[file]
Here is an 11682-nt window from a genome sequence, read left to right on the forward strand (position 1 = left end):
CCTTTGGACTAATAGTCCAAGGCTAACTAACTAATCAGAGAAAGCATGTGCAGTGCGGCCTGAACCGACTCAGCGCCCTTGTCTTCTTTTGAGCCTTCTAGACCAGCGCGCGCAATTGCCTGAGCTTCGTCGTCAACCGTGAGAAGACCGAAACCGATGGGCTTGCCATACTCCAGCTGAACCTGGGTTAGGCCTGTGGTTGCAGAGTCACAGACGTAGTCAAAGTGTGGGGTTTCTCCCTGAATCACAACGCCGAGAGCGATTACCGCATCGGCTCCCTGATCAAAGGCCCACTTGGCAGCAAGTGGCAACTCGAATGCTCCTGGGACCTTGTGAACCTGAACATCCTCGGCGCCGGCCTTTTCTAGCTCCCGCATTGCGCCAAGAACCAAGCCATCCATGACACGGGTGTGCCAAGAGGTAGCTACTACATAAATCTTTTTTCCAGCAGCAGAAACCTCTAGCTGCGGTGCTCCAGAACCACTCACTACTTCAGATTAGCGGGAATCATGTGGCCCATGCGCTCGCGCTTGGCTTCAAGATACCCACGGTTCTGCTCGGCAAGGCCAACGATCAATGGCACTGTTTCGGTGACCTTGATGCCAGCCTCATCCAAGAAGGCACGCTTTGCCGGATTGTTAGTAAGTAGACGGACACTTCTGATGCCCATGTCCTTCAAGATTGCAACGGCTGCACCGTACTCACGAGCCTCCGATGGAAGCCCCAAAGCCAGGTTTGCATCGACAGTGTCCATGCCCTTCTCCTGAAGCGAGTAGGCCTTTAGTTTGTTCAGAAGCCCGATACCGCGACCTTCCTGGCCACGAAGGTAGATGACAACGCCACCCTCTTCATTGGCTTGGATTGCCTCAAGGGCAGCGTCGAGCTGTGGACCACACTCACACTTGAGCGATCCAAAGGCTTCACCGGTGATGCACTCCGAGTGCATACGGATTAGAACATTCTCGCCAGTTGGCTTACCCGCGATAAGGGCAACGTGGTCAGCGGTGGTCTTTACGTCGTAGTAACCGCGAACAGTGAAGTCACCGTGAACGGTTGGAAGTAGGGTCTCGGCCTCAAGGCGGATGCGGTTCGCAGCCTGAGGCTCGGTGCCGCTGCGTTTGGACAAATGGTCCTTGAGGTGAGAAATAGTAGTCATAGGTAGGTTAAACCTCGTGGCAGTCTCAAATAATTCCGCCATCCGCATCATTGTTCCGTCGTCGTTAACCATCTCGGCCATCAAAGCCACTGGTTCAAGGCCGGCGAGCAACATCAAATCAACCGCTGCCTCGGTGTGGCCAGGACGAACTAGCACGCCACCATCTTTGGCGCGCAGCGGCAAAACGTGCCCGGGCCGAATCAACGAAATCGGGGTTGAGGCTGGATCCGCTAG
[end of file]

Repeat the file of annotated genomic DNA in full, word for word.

Here is an 11682-nt window from a genome sequence, read left to right on the forward strand (position 1 = left end):
CCTTTGGACTAATAGTCCAAGGCTAACTAACTAATCAGAGAAAGCATGTGCAGTGCGGCCTGAACCGACTCAGCGCCCTTGTCTTCTTTTGAGCCTTCTAGACCAGCGCGCGCAATTGCCTGAGCTTCGTCGTCAACCGTGAGAAGACCGAAACCGATGGGCTTGCCATACTCCAGCTGAACCTGGGTTAGGCCTGTGGTTGCAGAGTCACAGACGTAGTCAAAGTGTGGGGTTTCTCCCTGAATCACAACGCCGAGAGCGATTACCGCATCGGCTCCCTGATCAAAGGCCCACTTGGCAGCAAGTGGCAACTCGAATGCTCCTGGGACCTTGTGAACCTGAACATCCTCGGCGCCGGCCTTTTCTAGCTCCCGCATTGCGCCAAGAACCAAGCCATCCATGACACGGGTGTGCCAAGAGGTAGCTACTACATAAATCTTTTTTCCAGCAGCAGAAACCTCTAGCTGCGGTGCTCCAGAACCACTCACTACTTCAGATTAGCGGGAATCATGTGGCCCATGCGCTCGCGCTTGGCTTCAAGATACCCACGGTTCTGCTCGGCAAGGCCAACGATCAATGGCACTGTTTCGGTGACCTTGATGCCAGCCTCATCCAAGAAGGCACGCTTTGCCGGATTGTTAGTAAGTAGACGGACACTTCTGATGCCCATGTCCTTCAAGATTGCAACGGCTGCACCGTACTCACGAGCCTCCGATGGAAGCCCCAAAGCCAGGTTTGCATCGACAGTGTCCATGCCCTTCTCCTGAAGCGAGTAGGCCTTTAGTTTGTTCAGAAGCCCGATACCGCGACCTTCCTGGCCACGAAGGTAGATGACAACGCCACCCTCTTCATTGGCTTGGATTGCCTCAAGGGCAGCGTCGAGCTGTGGACCACACTCACACTTGAGCGATCCAAAGGCTTCACCGGTGATGCACTCCGAGTGCATACGGATTAGAACATTCTCGCCAGTTGGCTTACCCGCGATAAGGGCAACGTGGTCAGCGGTGGTCTTTACGTCGTAGTAACCGCGAACAGTGAAGTCACCGTGAACGGTTGGAAGTAGGGTCTCGGCCTCAAGGCGGATGCGGTTCGCAGCCTGAGGCTCGGTGCCGCTGCGTTTGGACAAATGGTCCTTGAGGTGAGAAATAGTAGTCATAGGTAGGTTAAACCTCGTGGCAGTCTCAAATAATTCCGCCATCCGCATCATTGTTCCGTCGTCGTTAACCATCTCGGCCATCAAAGCCACTGGTTCAAGGCCGGCGAGCAACATCAAATCAACCGCTGCCTCGGTGTGGCCAGGACGAACTAGCACGCCACCATCTTTGGCGCGCAGCGGCAAAACGTGCCCGGGCCGAATCAACGAAATCGGGGTTGAGGCTGGATCCGCTAG